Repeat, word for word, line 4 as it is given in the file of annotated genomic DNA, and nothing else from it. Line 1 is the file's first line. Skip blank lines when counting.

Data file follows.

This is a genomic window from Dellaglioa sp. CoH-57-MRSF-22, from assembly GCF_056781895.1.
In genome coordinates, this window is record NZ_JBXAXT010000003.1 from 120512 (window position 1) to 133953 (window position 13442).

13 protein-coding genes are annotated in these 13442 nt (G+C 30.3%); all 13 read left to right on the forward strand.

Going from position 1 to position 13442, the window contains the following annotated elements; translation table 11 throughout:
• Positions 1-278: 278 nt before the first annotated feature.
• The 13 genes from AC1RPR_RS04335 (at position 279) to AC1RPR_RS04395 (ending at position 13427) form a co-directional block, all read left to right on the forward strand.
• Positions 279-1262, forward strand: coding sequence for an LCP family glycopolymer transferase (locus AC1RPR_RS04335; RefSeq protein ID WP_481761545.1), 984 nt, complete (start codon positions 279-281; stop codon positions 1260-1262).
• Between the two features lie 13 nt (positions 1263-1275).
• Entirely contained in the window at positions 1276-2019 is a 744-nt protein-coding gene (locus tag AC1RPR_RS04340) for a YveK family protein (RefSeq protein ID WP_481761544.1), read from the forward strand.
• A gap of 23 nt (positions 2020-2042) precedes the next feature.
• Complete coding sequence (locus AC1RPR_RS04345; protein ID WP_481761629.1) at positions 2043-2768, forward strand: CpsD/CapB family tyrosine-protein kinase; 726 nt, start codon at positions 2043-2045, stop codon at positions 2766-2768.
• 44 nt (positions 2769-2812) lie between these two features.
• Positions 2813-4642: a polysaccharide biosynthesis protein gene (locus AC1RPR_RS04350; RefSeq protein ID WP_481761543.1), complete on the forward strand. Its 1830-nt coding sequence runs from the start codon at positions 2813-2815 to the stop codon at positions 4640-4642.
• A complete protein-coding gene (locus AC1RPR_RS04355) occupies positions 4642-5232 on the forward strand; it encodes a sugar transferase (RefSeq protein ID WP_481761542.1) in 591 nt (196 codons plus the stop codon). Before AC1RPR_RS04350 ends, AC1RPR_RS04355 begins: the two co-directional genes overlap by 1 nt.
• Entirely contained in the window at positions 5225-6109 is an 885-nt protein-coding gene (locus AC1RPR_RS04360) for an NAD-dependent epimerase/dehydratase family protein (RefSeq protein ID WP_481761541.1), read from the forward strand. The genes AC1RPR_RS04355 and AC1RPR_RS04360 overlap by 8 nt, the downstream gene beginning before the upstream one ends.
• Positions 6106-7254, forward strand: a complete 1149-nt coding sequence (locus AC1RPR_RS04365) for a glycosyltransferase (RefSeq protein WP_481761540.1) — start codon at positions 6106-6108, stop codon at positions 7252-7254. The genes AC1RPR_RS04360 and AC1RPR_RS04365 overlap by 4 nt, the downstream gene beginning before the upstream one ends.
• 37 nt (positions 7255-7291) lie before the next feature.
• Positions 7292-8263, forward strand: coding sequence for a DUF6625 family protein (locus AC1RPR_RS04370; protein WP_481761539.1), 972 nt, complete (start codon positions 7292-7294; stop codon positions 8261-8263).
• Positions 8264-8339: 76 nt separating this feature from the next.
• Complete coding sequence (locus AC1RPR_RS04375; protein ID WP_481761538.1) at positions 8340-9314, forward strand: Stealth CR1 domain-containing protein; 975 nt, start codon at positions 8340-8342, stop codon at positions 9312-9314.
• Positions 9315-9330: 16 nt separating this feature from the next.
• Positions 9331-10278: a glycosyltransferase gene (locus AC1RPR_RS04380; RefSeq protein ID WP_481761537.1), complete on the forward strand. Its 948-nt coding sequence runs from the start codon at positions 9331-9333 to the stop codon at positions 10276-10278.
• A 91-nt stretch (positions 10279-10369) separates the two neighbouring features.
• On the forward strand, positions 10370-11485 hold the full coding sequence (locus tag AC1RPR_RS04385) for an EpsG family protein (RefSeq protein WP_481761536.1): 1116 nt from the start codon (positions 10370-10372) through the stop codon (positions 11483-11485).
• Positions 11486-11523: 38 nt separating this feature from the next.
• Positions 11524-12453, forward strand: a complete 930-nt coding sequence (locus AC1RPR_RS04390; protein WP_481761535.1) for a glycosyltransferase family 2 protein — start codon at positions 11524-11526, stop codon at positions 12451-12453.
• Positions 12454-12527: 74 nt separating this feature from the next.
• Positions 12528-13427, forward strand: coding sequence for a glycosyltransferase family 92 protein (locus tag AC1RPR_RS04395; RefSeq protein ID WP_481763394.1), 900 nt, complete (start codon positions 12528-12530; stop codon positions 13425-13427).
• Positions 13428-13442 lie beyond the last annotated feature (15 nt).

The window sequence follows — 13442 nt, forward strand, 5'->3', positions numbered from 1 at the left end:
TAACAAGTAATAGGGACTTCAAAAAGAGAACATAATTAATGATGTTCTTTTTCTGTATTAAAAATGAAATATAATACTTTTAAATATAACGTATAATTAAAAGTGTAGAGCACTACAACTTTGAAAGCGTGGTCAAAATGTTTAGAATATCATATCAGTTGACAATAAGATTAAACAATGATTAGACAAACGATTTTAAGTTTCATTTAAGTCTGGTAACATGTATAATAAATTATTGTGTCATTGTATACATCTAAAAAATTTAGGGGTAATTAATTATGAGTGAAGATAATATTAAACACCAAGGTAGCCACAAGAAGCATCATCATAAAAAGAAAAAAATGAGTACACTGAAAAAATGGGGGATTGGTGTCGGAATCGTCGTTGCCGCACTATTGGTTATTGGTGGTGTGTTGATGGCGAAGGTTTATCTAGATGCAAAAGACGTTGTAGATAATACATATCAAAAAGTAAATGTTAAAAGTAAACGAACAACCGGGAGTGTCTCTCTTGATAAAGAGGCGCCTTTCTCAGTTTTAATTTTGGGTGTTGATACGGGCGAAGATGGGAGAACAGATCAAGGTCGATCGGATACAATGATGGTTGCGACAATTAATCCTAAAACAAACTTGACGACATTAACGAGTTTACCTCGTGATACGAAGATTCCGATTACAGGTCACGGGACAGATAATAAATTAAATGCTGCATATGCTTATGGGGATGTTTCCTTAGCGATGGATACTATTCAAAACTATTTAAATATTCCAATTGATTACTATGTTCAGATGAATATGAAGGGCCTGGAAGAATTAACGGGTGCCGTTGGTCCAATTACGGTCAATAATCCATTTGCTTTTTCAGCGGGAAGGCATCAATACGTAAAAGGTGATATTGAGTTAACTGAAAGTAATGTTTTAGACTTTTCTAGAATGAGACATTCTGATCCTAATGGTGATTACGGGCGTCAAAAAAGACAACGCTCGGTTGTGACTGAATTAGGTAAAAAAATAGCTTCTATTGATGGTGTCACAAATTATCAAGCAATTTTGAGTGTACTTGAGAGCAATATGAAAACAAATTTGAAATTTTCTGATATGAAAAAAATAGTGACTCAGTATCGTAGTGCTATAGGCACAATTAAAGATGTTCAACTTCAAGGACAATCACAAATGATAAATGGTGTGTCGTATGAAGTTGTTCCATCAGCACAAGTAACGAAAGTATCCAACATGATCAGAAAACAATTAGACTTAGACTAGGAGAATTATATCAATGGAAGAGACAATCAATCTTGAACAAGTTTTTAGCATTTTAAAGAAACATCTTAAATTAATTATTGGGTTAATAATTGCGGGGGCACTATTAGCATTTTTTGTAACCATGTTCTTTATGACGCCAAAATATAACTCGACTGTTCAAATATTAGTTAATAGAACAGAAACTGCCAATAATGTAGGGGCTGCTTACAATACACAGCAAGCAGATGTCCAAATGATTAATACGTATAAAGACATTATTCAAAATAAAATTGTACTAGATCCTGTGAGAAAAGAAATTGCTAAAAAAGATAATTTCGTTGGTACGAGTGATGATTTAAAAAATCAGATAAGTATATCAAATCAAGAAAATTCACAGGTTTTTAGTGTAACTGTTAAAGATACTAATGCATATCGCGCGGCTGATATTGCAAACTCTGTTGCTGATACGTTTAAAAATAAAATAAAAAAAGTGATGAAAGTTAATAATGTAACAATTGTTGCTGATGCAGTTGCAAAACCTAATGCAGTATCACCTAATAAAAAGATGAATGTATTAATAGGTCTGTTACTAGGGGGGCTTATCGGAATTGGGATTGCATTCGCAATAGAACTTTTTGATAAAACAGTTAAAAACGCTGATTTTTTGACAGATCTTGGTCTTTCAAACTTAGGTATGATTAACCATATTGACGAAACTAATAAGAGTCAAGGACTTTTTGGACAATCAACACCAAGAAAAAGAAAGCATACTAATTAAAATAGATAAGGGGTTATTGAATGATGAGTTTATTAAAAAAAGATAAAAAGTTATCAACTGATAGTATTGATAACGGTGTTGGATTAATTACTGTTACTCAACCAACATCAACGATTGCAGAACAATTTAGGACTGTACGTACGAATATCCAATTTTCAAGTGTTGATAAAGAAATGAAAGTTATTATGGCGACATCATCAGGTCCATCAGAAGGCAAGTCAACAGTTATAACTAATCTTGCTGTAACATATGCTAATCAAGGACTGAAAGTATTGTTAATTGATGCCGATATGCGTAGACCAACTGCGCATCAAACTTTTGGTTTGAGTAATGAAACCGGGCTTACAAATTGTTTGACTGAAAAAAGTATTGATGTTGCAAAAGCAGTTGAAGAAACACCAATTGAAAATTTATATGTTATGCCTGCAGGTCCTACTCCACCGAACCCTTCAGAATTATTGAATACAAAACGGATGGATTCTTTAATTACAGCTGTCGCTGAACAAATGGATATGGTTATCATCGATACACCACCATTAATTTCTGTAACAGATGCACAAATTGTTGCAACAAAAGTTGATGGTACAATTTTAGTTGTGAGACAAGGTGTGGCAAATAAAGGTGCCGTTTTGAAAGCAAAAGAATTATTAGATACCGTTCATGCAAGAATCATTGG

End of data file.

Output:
Going from position 1 to position 13442, the window contains the following annotated elements; translation table 11 throughout: